To form the past progressive form (was ～ing), just change the います/いる to the past tense.
食べています。 / 食べている。
I am eating (now). [present progressive]
食べていました。 / 食べていた。
I was eating (at that time in the past). [past progressive]
Japanese ている/ていた is indeed tricky because it can express both the progressive form (is/was ～ing) and the perfect aspect ((...
Unfortunately your first example doesn't tell the same meaning as your English. You have to say:
Plainly speaking, ～しかける has only one meaning: aborting before the action reaches the "effective" stage. What means by "effective" is different according to verb (see Aktionsart), and often to each situation i.e. the moment you ...
Your usage of ずっと is just fine, but there are some other errors. A minimally corrected version is:
に refers to one time point in the past. But your desire is a longstanding one that have remained even after you were no longer 若い. So you should use から ("from") instead.
Your desire basically belongs to the past, so you need to use ...
It's correct to express what happened as "happened". Past tense doesn't necessarily guarantee that something ceased.
In this example, it continues to 日本ユニセフは…考えた, which implies that the former is a trigger to the latter. So, using past tense is more cohesive to the next line.
The difference is like the difference between "they have been washed" and "(someone) washed them".
All of your socks have also been washed
Your socks have all been washed as well
(I have) washed all of your socks as well
(She has) washed all of your socks as well
(He has) washed all of your socks as well
まま and ておく play different roles, and ておく in your example has an important meaning. See: What's the meaning of 〜ておきます?
Also note that つける/つく and する/なる are transitive/intransitive pairs.
I turned on the TV.
I left the TV on.
[maybe without purpose in particular; maybe you were just sleepy]
I turned on the TV and left it ...
0) From a young age:
1) You should drop the 私は, since you can't say ~たい on behalf of someone else. If there's a volition and it's not a question, it's strongly implied you're talking about yourself. (If it is indeed a question, that means you're asking someone about what they want, in a very direct manner. This should be avoided, ...
You can say まだ～しない instead of まだ～して(い)ない for some verbs:
My order has not arrived yet.
The letter has not come yet.
I haven't understood her feelings yet.
But this is not true for many other verbs:
I'm still not going to buy this book.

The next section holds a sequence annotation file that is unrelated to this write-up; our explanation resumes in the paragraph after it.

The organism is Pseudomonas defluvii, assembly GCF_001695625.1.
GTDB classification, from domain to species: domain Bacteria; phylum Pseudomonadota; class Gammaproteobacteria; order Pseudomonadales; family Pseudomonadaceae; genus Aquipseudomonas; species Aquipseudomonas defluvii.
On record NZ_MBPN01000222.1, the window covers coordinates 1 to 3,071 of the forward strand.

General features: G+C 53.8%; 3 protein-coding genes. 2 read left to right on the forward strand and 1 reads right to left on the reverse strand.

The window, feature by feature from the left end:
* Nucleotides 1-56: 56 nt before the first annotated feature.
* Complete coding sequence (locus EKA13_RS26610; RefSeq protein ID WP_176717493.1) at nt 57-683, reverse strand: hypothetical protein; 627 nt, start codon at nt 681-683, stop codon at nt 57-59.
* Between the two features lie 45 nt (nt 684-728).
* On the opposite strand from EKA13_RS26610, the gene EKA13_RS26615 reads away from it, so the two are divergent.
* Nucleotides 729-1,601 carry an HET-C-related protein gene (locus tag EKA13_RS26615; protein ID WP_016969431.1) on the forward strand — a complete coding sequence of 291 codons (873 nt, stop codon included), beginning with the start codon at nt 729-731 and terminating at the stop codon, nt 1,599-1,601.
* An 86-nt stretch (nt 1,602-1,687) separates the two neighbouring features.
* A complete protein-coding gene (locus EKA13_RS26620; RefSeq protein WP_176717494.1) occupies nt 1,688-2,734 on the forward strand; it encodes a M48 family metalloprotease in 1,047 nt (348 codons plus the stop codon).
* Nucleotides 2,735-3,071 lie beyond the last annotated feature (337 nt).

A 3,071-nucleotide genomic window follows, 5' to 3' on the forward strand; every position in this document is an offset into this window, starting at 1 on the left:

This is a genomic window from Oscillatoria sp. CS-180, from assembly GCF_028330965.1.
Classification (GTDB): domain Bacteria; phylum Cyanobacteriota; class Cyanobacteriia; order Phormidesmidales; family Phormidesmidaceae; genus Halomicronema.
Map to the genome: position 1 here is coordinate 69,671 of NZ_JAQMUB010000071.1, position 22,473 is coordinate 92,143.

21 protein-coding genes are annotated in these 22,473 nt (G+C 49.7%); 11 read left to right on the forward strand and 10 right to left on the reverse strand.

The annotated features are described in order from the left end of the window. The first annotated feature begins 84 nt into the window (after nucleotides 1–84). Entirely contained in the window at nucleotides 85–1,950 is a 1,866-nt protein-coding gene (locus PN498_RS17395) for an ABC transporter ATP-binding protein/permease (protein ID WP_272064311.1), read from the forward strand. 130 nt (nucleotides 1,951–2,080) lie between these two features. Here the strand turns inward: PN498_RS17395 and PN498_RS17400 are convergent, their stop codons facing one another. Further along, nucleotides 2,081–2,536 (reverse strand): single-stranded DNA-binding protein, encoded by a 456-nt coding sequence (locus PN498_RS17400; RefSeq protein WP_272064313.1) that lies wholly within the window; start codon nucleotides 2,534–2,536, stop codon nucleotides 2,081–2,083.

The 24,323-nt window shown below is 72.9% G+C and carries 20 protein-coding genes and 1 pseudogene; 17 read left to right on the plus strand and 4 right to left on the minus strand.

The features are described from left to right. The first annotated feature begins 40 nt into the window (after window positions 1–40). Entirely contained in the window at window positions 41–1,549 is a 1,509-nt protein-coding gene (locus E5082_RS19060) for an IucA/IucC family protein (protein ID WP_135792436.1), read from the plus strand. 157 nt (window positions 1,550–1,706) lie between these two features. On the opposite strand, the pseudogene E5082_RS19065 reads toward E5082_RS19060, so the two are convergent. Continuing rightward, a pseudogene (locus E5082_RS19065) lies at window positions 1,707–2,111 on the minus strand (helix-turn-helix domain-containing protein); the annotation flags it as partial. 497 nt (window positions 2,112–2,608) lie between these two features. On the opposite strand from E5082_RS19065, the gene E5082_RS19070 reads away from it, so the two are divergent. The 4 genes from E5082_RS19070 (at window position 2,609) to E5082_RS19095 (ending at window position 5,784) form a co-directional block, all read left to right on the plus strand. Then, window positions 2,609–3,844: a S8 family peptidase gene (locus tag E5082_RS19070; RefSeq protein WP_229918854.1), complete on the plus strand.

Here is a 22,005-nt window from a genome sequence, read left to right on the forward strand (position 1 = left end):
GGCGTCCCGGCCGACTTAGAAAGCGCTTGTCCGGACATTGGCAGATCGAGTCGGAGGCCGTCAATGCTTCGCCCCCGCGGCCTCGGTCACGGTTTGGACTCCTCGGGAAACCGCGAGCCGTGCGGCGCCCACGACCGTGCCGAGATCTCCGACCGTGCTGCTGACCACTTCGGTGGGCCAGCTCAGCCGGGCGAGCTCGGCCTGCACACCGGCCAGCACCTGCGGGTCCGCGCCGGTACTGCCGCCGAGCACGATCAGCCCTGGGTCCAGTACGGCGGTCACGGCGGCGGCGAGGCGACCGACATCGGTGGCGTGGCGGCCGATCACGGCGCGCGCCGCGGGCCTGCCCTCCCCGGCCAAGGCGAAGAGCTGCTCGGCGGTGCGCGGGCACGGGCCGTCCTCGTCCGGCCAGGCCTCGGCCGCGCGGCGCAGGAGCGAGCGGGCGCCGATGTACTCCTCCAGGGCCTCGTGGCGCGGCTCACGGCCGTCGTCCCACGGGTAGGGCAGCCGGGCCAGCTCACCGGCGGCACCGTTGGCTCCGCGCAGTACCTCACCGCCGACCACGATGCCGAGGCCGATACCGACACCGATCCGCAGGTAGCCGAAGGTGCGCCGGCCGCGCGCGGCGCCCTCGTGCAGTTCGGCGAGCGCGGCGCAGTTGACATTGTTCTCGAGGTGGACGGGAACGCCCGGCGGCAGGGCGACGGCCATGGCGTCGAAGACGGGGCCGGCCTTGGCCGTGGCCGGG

It's true that oftentimes we Japanese use the simple form to talk about the future, but the form is the basic form and it basically refers to the present.
Japanese expresses temporal-where very much by adverbs and by the context instead of verb forms.
In your case, very much because of まだ, we want だろう to mean the future.
But it might ...
This is easy to misunderstand because the Vている form can mean a few things. Here are two that you're probably aware of:
Doing something or a continuous activity i.e.: running 走っている,
eating 食べている, walking 歩いている, thinking 考えている
A state i.e.: the door is open ドアが開いている, the cup is broken コップが割れている（われている）
It might be easier to think of 知っている as a verb that falls ...
「宿題をやらなかった。」means not only "I didn't do my homework",but also "I didn't have the intention to do my homework".And it also means "I'm saying just the fact that I didn't do my homework yesterday".So that words are used when you wanna say "I didn't do my homework,but I"ll do it today".
「しゅくだいをやりませんでした。」is polite version of 「宿題をやらなかった。」.
I think the wall that you might be hitting when trying to incorporate ように in your translation of
is that you are incorrectly interpreting ように with a 目的（結果）meaning instead of a 推量 meaning. The phrasing you used in your second translation, "in order to remember," hints that you might be interpreting ように with a 目的（結果）meaning like it is ...
First of all, こんなに大変な仕事だとわかっていたら、断っただろう。 is a natural sentence. And, 断っていた/断った do not make much difference, in this particular case at least.
That said, more microscopic analysis would show us some difference in nuance.
断った is focusing on the action of 断る, while 断っていた targets more on to the consequence of the action.
If the core interest of the speaker ...
財布が落ちている refers to the current state of the wallet. The wallet fell in the past, and you are seeing its result now.
財布が落ちていた is relatively more complicated because it involves two different time points in the past. 財布が落ちていた refers to the state of the wallet in the past. It describes what the wallet was like at the time of a certain event in the past. When ...
The difference is the current state of the wallet.
If the wallet is currently falling or in a certain location (on the floor, etc..) as a direct result of having fallen, you use 落ちている.
If the wallet was falling in the past and has already been picked up/removed
from the state that resulted from falling (or was removed from the state of falling by being ...